Before Don Lorenzo breathed his last, he gathered his family close to his bedside and pronounced a blessing on each one. When he came to Adiel, he said, “You have been a kind and obedient son. I was always pleased with you. But lately you have chosen to obey your heavenly Father according to your conscience. May God give you the courage and strength to do what you have determined.”

The First Spanish Church

On December 23 the Seventh-day Adventist church in Sánchez, Arizona, was officially organized, becoming the first Spanish Seventh-day Adventist church in North America. R. M. Kilgore and C.D.M. Williams officiated. When the church elected officers, Adiel Sánchez became the elder of the church.6

The little adobe church now became even more central in the lives of the Sánchez family, not only for their spiritual well-being but also for their children’s Christian education. They wanted their children to have an education that included God.

“Send us an Adventist teacher,” the families asked leaders at the Arizona Mission. In response to their request, Augusta de Angeles, who also served as a Bible worker, was sent, becoming the first Adventist teacher to serve in Sánchez. Subsequent Adventist teachers were F. M. Owen, H. F. Courter, Lorenzo Stump, and Harold Ward.

The Unfinished Church

Methodist members of the Sánchez family decided to give their little adobe church to the Adventist believers. “We will give you this church,” the Methodists said, “with the condition that you help us build a new church for our members.”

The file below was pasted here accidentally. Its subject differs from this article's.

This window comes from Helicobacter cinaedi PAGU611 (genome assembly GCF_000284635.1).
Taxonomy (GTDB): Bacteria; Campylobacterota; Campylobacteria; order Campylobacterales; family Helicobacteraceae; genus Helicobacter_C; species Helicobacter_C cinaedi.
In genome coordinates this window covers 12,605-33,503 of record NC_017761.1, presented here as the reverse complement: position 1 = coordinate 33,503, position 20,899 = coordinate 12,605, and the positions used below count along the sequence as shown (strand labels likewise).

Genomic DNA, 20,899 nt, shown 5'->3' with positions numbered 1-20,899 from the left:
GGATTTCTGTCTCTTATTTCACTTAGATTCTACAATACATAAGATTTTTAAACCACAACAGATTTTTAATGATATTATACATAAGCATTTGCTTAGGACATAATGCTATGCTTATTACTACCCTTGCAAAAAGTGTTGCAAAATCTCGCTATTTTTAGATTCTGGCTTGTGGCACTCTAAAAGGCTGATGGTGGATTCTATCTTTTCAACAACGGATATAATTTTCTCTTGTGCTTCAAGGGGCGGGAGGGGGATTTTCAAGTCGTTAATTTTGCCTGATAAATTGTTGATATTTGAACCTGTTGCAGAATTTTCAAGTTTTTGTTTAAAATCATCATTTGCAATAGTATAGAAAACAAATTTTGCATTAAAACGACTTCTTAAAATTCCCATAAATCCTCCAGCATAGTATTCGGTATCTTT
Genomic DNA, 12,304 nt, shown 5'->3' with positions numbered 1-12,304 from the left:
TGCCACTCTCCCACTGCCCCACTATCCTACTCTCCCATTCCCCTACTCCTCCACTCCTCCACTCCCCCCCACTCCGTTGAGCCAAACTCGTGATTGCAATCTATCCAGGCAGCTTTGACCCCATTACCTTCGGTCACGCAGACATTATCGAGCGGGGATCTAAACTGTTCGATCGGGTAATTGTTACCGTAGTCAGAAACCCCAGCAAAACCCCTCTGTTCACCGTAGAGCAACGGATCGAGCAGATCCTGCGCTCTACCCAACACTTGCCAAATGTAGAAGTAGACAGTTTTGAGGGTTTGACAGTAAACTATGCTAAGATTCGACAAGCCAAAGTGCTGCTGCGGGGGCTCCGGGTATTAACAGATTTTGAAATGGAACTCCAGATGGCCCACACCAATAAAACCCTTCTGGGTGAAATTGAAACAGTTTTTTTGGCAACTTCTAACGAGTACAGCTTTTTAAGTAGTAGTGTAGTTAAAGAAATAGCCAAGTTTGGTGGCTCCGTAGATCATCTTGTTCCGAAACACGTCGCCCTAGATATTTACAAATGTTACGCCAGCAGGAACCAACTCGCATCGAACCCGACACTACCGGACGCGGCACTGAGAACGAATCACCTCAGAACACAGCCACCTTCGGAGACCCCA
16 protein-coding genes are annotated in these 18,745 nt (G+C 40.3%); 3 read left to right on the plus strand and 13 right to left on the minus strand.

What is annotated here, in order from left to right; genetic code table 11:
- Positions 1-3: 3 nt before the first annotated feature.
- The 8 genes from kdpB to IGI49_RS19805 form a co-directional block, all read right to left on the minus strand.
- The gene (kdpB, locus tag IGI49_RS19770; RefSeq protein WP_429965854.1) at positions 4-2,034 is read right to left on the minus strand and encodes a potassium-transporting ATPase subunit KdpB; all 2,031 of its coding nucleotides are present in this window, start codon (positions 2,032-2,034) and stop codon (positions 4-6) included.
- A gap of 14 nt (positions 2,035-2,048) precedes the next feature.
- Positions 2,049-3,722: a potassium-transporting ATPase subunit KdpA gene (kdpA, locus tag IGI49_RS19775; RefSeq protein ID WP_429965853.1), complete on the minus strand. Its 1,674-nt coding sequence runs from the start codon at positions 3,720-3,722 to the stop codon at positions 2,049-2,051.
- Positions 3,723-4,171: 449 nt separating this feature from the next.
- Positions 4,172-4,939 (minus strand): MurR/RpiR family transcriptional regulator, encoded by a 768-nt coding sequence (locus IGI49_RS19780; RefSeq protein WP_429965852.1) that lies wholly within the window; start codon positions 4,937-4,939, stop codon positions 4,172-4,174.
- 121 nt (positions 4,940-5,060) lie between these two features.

The Adventists agreed, and both groups promptly laid the foundation, put up the walls, and installed the doors. But it began to rain before the roof could be installed. It continued to rain day after day, causing the project to come to a complete halt.

When it finally stopped raining several days later, the Sánchez family inspected what was supposed to have been the new church. They found the building flooded. The unprotected adobe walls had become waterlogged and two of them had collapsed. With no way to salvage it, the building was never completed.

As the years passed, children of those charter members moved away. Some went to Adventist colleges and became nurses and teachers. Many served in other church institutions. But it all began in Sánchez, Arizona.


  1. Myrtle A. Pohle, The Truth Seekers: Saga of the Southwest (Mountain View, Calif.: Pacific Press Pub. Assn., 1983), pp. 19, 20.
  2. Ann Sánchez, unpublished and unnamed article on the Sánchez family.
  3. Ibid.
  4. Ibid.
  5. Ann Sánchez, “The Beginning of the Spanish Work in the United States,” pp. 1, 2.
  6. Sánchez, unpublished document about the Sánchez family.

This article is adapted from the chapter “Sánchez, Arizona: Cradle of Hispanic Adventism” in the book
The Untold Story: 100 Years of Hispanic Adventism, by Manuel Vasquez (Nampa, Idaho: Pacific Press Pub. Assn., 2000).

Manuel Vasquez